Contact: Brianne Mundy Page, 619.348.1518, firstname.lastname@example.org
As part of continued efforts to modernize one of two cargo terminals at the Port of San Diego, the Board of Port Commissioners has selected a local contractor to begin demolishing a second transit shed and other work under the first phase of the Port’s Tenth Avenue Marine Terminal Redevelopment Project.
At its February 12, 2019 meeting, the Board awarded a nearly $8 million contract to Dick Miller, Inc. of San Marcos. The scope of work to be completed includes:
-demolition of the second of two obsolete and underutilized transit sheds and a head house located adjacent to three of the terminal’s eight primary vessel berths (Transit Shed 2);
-disposal and salvage of the transit shed building and components;
-the excavation, grading and compaction of the areas under the demolished buildings to support new pavement;
-site utility improvements;
-stormwater BMP improvements;
-and rail improvements consisting of a rail lubricator system and air compressor assemblies.
Construction is anticipated to begin in April 2019 and be completed in April 2020.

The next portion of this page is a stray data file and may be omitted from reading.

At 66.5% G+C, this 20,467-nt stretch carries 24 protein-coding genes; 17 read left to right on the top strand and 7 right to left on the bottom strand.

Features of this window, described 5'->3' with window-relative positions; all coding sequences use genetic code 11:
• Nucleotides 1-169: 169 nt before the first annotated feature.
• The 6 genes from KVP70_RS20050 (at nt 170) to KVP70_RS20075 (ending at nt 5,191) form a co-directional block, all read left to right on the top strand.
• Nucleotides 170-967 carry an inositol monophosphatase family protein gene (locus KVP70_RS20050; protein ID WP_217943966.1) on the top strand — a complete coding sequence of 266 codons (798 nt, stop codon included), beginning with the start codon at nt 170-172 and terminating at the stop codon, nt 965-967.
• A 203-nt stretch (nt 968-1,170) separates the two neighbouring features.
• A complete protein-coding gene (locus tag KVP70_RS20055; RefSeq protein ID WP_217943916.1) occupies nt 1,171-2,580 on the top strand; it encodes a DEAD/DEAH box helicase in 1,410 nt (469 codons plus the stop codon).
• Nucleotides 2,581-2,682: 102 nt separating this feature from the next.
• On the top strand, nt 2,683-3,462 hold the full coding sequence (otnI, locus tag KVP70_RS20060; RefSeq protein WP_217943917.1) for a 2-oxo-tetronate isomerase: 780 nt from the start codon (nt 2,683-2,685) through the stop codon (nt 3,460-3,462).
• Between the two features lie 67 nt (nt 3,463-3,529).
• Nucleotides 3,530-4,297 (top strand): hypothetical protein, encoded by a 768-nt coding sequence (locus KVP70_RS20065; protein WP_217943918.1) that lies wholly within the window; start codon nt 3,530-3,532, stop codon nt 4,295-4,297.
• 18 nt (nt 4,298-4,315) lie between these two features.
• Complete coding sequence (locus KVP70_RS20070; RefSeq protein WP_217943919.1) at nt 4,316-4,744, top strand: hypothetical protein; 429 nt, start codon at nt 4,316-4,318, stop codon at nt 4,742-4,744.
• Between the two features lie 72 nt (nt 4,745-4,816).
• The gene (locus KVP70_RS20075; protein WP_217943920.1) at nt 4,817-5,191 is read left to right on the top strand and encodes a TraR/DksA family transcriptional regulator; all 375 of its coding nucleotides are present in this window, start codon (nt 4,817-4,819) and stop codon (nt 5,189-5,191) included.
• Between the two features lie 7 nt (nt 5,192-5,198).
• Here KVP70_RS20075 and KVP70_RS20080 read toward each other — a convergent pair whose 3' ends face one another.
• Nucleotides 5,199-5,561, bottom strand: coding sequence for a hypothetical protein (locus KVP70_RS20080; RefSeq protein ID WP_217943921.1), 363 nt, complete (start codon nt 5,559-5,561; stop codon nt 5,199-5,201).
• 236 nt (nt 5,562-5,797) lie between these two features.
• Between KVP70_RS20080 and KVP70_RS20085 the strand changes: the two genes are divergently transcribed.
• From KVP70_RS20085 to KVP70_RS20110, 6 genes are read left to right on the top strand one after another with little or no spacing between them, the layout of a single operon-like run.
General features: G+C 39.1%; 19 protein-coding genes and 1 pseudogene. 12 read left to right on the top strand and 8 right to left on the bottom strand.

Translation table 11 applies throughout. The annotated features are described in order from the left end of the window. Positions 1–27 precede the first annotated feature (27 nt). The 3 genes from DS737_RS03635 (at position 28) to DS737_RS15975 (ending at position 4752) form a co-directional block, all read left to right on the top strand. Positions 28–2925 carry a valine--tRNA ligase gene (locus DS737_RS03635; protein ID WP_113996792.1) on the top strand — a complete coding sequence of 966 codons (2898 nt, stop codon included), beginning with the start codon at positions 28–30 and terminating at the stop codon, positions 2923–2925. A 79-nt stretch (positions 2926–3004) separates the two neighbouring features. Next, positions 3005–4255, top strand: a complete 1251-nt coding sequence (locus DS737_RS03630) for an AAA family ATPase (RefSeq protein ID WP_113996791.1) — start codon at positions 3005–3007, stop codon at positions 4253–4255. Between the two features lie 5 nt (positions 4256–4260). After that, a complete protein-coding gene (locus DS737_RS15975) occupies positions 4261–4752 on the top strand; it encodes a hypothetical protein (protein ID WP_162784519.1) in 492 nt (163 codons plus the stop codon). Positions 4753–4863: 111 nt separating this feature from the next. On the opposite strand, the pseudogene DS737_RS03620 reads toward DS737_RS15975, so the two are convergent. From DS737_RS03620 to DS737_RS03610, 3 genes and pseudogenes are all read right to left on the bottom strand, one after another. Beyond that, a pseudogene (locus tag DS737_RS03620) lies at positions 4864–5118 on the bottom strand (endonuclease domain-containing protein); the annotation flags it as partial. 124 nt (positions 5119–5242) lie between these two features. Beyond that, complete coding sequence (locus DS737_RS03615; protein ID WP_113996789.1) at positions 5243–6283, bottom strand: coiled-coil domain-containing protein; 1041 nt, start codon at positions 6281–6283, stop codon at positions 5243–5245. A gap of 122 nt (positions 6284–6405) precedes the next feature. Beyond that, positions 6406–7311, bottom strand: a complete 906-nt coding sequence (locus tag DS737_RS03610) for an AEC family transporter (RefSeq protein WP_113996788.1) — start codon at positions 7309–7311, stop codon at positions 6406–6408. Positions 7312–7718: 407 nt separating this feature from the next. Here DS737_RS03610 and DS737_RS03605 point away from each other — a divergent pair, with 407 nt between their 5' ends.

In late 2017, crews began demolishing the first of the two obsolete and underutilized transit sheds (Transit Shed 1). That shed has been razed and the disposal and salvage of its components is complete. Excavation, grading and compaction of the area to support finished pavement continues and is anticipated to be complete in March 2019. This work is part of a contract package awarded to Dick Miller, Inc. in October 2017 for $12.3 million.
The first phase of the Tenth Avenue Marine Terminal Redevelopment Project is also referred to as the Modernization phase and is a major public works project to make the terminal more modern, clean and efficient. The federal government has recognized the importance of modernizing the terminal with a $10 million TIGER grant from the U.S. Department of Transportation. With a $14 million Port contribution, the combined budget is $24 million.
As part of Port of San Diego Maritime, the Tenth Avenue Marine Terminal Redevelopment Plan supports the Port’s specialty cargo advantage by providing laydown space and flexibility for each cargo type. The plan envisions three distinct cargo nodes within the existing footprint of the terminal and is focused on current core specialties of:
-Project, roll-on/roll-off, and break-bulk cargo such as military equipment, wind energy parts, shipbuilding steel, and vehicles;
-Refrigerated containers for fresh produce such as bananas or other produce; and
-Dry bulk cargo such as soda ash, aggregate and cement, used primarily in construction